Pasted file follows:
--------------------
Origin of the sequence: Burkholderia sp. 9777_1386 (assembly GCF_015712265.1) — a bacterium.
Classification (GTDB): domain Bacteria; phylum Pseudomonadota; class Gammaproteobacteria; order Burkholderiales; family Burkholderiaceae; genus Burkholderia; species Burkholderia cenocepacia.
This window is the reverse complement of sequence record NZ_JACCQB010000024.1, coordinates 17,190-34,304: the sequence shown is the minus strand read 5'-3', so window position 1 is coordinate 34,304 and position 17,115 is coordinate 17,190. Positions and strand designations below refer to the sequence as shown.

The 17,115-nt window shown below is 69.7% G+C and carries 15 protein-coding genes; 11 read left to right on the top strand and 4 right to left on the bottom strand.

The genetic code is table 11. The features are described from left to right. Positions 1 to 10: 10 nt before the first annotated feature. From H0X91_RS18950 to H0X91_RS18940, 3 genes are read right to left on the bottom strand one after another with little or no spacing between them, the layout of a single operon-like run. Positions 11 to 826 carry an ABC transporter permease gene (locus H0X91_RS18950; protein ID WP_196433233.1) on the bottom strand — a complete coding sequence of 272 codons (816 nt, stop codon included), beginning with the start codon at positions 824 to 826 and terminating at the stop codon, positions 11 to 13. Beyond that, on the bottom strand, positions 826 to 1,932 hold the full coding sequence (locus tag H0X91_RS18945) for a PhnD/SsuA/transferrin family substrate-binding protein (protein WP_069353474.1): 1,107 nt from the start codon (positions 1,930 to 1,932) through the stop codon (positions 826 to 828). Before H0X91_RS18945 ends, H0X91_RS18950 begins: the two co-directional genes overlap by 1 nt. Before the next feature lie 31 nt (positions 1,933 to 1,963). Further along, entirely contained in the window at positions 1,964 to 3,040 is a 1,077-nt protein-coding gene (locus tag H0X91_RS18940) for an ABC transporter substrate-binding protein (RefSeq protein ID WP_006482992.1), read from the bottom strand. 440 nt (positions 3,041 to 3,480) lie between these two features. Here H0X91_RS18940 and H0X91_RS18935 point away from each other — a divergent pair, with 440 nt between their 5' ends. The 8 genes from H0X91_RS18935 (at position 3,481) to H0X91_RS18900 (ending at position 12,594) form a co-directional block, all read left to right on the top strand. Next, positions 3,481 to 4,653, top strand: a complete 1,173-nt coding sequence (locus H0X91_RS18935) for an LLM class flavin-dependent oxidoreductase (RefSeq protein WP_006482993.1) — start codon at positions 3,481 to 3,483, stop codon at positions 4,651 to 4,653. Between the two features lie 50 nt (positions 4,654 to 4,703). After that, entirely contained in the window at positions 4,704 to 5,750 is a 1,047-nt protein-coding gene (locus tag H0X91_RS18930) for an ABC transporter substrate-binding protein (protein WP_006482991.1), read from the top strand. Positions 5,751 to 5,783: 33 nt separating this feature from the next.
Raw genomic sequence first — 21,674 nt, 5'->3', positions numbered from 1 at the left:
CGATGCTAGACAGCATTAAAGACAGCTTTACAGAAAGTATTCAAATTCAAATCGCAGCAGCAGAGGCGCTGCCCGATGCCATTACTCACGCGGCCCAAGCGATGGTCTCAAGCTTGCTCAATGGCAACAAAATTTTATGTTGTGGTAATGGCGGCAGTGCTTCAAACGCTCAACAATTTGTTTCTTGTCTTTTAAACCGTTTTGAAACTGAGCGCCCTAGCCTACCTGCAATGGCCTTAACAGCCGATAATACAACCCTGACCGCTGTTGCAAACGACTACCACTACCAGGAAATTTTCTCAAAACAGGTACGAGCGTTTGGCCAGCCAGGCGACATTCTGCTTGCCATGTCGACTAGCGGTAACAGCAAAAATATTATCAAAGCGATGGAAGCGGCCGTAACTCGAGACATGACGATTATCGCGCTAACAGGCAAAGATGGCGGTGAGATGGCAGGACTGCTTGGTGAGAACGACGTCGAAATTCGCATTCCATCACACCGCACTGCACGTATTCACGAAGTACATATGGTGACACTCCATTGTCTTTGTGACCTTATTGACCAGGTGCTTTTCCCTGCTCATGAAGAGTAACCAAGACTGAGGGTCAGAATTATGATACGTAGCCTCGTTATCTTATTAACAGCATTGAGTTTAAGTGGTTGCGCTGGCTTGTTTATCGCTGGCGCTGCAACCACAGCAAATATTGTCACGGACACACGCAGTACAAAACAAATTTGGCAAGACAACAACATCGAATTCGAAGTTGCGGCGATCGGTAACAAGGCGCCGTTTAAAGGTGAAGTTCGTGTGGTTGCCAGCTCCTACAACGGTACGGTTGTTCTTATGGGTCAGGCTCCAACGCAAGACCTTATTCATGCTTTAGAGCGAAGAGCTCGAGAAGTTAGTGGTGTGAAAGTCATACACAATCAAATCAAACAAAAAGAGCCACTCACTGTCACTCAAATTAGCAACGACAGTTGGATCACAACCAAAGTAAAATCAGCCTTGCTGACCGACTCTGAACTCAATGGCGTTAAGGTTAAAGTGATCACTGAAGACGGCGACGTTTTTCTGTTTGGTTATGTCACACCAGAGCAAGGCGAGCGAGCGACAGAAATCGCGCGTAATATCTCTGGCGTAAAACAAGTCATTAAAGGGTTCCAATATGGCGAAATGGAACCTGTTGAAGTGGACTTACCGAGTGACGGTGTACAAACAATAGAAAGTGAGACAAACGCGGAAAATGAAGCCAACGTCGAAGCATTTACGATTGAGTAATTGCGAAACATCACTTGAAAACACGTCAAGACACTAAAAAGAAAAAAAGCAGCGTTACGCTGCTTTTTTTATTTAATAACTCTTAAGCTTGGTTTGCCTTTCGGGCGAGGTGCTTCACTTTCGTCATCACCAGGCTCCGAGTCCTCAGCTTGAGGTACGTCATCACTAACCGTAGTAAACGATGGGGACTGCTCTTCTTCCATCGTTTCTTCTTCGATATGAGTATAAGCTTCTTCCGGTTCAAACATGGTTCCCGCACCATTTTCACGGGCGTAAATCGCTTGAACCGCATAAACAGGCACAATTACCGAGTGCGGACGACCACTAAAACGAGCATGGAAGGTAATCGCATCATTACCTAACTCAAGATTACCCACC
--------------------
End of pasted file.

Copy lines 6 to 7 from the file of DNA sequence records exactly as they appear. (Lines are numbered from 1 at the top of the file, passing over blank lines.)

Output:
Raw genomic sequence first — 21,674 nt, 5'->3', positions numbered from 1 at the left:
CGATGCTAGACAGCATTAAAGACAGCTTTACAGAAAGTATTCAAATTCAAATCGCAGCAGCAGAGGCGCTGCCCGATGCCATTACTCACGCGGCCCAAGCGATGGTCTCAAGCTTGCTCAATGGCAACAAAATTTTATGTTGTGGTAATGGCGGCAGTGCTTCAAACGCTCAACAATTTGTTTCTTGTCTTTTAAACCGTTTTGAAACTGAGCGCCCTAGCCTACCTGCAATGGCCTTAACAGCCGATAATACAACCCTGACCGCTGTTGCAAACGACTACCACTACCAGGAAATTTTCTCAAAACAGGTACGAGCGTTTGGCCAGCCAGGCGACATTCTGCTTGCCATGTCGACTAGCGGTAACAGCAAAAATATTATCAAAGCGATGGAAGCGGCCGTAACTCGAGACATGACGATTATCGCGCTAACAGGCAAAGATGGCGGTGAGATGGCAGGACTGCTTGGTGAGAACGACGTCGAAATTCGCATTCCATCACACCGCACTGCACGTATTCACGAAGTACATATGGTGACACTCCATTGTCTTTGTGACCTTATTGACCAGGTGCTTTTCCCTGCTCATGAAGAGTAACCAAGACTGAGGGTCAGAATTATGATACGTAGCCTCGTTATCTTATTAACAGCATTGAGTTTAAGTGGTTGCGCTGGCTTGTTTATCGCTGGCGCTGCAACCACAGCAAATATTGTCACGGACACACGCAGTACAAAACAAATTTGGCAAGACAACAACATCGAATTCGAAGTTGCGGCGATCGGTAACAAGGCGCCGTTTAAAGGTGAAGTTCGTGTGGTTGCCAGCTCCTACAACGGTACGGTTGTTCTTATGGGTCAGGCTCCAACGCAAGACCTTATTCATGCTTTAGAGCGAAGAGCTCGAGAAGTTAGTGGTGTGAAAGTCATACACAATCAAATCAAACAAAAAGAGCCACTCACTGTCACTCAAATTAGCAACGACAGTTGGATCACAACCAAAGTAAAATCAGCCTTGCTGACCGACTCTGAACTCAATGGCGTTAAGGTTAAAGTGATCACTGAAGACGGCGACGTTTTTCTGTTTGGTTATGTCACACCAGAGCAAGGCGAGCGAGCGACAGAAATCGCGCGTAATATCTCTGGCGTAAAACAAGTCATTAAAGGGTTCCAATATGGCGAAATGGAACCTGTTGAAGTGGACTTACCGAGTGACGGTGTACAAACAATAGAAAGTGAGACAAACGCGGAAAATGAAGCCAACGTCGAAGCATTTACGATTGAGTAATTGCGAAACATCACTTGAAAACACGTCAAGACACTAAAAAGAAAAAAAGCAGCGTTACGCTGCTTTTTTTATTTAATAACTCTTAAGCTTGGTTTGCCTTTCGGGCGAGGTGCTTCACTTTCGTCATCACCAGGCTCCGAGTCCTCAGCTTGAGGTACGTCATCACTAACCGTAGTAAACGATGGGGACTGCTCTTCTTCCATCGTTTCTTCTTCGATATGAGTATAAGCTTCTTCCGGTTCAAACATGGTTCCCGCACCATTTTCACGGGCGTAAATCGCTTGAACCGCATAAACAGGCACAATTACCGAGTGCGGACGACCACTAAAACGAGCATGGAAGGTAATCGCATCATTACCTAACTCAAGATTACCCACC